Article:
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Doorbell Craziness: If your dog goes nuts when the doorbell rings and what to do about it.

Sometimes we accidentally train our dogs to do this by pulling and pushing and yelling and pleading at them to stop barking and jumping and rushing the door when the doorbell rings. Then, we give in and open the door because we have someone on the other side waiting to come in. This becomes a highly rewarding game for our dog and they actually learn that they will be rewarded with an exciting visitor to jump on when the door opens.

What to do:

Training a quiet sit stay when visitors ring the door bell, and never opening the door until until your dog is sitting peacefully waiting for his reward- attention from people coming through the door, will help this problem tremendously.

For this to be successful, you must first train your dog to sit and stay with and without distractions (all over the house and outside) for a full two minutes.

If your dog gets up as you open the door, immediately shut the door and redirect your dog back into a sit stay. Give the verbal and hand commands for “stay” and attempt to open the door again. Practice this every time you go out an entrance, and once your dog stays as you open and then walk through the door, say “okay” or “let’s go” from the other side of the threshold. ALWAYS give your dog a release word at the end of the stay.

Whenever you expect visitors, put your dog’s leash on ahead of time. Carry the leash with you so you can react quickly when the doorbell rings. Have plenty of tasty treats by the front door or in your pocket. When the doorbell rings, walk your dog to the door, and ask for a sit far enough away so that you can open the door without it touching your dog. Do not attempt to open the door until your dog has stopped barking and is sitting somewhat calmly. If your dog gets up when you start to open the door, shut the door! Ask your dog to sit and stay again and try to open the door. Every time you start to open the door and your dog gets up, shut the door. This will teach your dog that he must stay sitting in order for mom or dad to completely open the door, and for the really fun people to come through and pay attention to him. It works fabulously! Your guests may have to wait a minute or two, but your dog will catch on quickly. You can even leave some treats out on the front step so your guests can reward your dog once they come through the door, but only if he is sitting quietly and not jumping or barking. Enlist the help of friends and have a “Front Door Manners” party, and including jumping behavior as well.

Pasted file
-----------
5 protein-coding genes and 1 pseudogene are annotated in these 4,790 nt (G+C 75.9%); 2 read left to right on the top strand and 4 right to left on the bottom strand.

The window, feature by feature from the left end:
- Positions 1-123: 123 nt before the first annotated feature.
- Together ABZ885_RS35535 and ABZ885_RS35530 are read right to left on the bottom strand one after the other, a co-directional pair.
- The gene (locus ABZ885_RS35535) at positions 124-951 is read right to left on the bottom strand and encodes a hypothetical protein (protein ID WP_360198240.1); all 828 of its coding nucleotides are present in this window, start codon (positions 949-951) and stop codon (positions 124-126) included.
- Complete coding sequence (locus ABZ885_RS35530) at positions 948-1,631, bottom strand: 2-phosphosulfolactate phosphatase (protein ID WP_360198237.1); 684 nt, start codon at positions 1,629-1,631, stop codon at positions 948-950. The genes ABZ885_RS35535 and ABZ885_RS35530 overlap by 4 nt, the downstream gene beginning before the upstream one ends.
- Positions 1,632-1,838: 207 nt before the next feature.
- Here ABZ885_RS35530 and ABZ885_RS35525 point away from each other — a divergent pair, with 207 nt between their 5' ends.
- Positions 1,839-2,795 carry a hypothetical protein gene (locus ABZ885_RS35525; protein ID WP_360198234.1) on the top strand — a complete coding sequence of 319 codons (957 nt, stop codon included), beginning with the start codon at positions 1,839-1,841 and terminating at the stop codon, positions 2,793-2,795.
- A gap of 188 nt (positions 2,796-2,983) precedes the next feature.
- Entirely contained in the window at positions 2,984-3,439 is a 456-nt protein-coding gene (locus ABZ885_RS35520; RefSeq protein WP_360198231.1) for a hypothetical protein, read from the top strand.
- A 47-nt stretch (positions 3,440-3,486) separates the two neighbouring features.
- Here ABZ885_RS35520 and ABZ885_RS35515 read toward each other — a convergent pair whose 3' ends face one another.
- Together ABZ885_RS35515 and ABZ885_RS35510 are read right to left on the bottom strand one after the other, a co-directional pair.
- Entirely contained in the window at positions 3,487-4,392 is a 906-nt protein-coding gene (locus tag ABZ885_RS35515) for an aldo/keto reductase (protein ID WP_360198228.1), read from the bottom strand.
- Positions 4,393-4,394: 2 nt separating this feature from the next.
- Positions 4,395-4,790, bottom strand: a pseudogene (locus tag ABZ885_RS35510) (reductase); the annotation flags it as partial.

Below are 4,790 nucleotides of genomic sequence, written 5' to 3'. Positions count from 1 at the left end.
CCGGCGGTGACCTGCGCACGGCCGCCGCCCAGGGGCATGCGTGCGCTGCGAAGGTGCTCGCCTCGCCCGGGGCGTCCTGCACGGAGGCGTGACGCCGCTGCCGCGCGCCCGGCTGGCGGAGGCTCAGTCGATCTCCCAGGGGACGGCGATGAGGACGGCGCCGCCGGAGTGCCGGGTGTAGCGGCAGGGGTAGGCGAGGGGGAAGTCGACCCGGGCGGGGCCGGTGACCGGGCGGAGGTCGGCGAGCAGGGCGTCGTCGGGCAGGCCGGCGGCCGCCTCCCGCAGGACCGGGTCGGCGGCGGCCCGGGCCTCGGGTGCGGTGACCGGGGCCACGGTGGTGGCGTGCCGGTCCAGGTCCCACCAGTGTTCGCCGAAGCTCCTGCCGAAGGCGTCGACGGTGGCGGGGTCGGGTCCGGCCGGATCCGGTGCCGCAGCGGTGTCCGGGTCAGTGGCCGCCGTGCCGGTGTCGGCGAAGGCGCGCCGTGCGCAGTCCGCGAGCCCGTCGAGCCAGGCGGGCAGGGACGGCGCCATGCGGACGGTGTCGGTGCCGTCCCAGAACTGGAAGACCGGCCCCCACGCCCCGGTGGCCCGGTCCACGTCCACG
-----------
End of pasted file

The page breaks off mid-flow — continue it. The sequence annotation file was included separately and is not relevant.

It may also help to start desensitizing your dog to the doorbell. Start by ringing the doorbell many times a day for no reason. When you go out to get he mail, when you come home from wok, when you come in from play or walking, while your dog is eating, etc, so your dog will learn that the sound of the doorbell ringing doesn’t necessarily mean someone new is coming through the door. You can even tape-record the sound of the doorbell and play it a hundred times a day. You can even buy a remote doorbell and ding it all the time! It won’t take long for your dog to learn the doorbell isn’t that exciting after all.